VMware reported a better-than-expected rise in quarterly revenue as strong growth in its newer software offerings more than offset declining demand for its traditional server-virtualization software.
The company also said it plans to repurchase $1.2 billion of its Class A common stock this year, which helped boost its shares 3.7% in after-hours trading on Tuesday.
VMware has been struggling on multiple fronts, with falling PC sales lowering demand for its flagship vSphere software, which helps companies cut costs by running multiple operating systems on a single machine.
Like other technology providers, it is also striving to keep pace with customers’ shift to the cloud, while fending off stiff competition.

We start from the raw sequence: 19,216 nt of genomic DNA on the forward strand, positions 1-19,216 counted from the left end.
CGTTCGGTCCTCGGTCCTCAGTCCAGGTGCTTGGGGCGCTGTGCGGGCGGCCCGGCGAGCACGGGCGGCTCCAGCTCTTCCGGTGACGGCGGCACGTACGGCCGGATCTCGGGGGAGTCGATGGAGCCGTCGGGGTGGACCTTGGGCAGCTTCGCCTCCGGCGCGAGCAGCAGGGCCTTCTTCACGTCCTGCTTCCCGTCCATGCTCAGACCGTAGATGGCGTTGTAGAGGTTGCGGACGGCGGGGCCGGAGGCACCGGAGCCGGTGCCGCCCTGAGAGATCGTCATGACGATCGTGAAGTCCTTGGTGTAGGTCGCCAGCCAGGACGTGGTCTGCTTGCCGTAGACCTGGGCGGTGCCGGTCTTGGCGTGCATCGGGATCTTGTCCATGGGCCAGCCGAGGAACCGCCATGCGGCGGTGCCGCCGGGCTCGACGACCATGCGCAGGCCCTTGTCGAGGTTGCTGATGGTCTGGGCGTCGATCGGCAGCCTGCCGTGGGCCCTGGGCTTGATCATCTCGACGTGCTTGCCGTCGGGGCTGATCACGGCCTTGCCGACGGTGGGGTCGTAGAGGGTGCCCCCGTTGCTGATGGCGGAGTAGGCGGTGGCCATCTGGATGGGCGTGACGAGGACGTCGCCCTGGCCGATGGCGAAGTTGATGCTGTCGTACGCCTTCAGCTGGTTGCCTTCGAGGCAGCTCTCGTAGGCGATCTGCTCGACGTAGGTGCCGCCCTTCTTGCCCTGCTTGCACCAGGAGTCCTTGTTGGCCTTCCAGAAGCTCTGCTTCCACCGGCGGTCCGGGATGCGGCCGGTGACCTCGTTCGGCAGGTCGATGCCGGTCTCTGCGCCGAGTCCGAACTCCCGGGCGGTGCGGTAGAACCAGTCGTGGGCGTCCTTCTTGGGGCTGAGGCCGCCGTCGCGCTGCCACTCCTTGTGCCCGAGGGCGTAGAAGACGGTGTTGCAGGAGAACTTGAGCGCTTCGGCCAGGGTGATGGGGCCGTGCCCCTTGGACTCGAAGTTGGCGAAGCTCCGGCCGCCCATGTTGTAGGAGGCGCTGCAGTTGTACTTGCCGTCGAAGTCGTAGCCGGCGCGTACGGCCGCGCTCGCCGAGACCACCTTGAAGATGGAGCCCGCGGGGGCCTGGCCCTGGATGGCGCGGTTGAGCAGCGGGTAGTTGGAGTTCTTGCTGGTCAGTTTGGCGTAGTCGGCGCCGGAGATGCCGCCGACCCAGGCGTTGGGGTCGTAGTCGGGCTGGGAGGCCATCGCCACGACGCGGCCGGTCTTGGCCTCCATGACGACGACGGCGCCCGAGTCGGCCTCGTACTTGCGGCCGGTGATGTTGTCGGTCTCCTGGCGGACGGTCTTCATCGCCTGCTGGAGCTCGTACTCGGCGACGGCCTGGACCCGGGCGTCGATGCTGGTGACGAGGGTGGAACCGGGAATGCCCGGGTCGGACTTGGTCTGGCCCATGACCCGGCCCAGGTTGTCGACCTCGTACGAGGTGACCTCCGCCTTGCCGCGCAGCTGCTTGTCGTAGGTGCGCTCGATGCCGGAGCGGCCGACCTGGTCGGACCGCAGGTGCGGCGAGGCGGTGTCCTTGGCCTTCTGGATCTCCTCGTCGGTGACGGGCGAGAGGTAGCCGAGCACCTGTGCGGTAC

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As a result, license sales of VMware’s vSphere has fallen for the last two years.
To offset the declines, VMware launched new virtualization offerings such as NSX and vSAN in 2013. NSX makes networking more efficient and vSAN helps businesses scale storage capacity.
That helped the company’s revenue rise 5.2% to $1.59 billion in the first quarter ended March 31 and beat analysts average estimate of $1.58 billion, according to Thomson Reuters.
Net income fell to $161 million, or 38 cents per share, from $196 million, or 45 cents per share.
Excluding items, the company earned 86 cents per share, beating average analysts’ estimate of 84 cents.
VMware’s parent EMC is being acquired by Dell. Shares of EMC, which reports results on Wednesday, were up 0.9% at $25.78 after VMware’s results.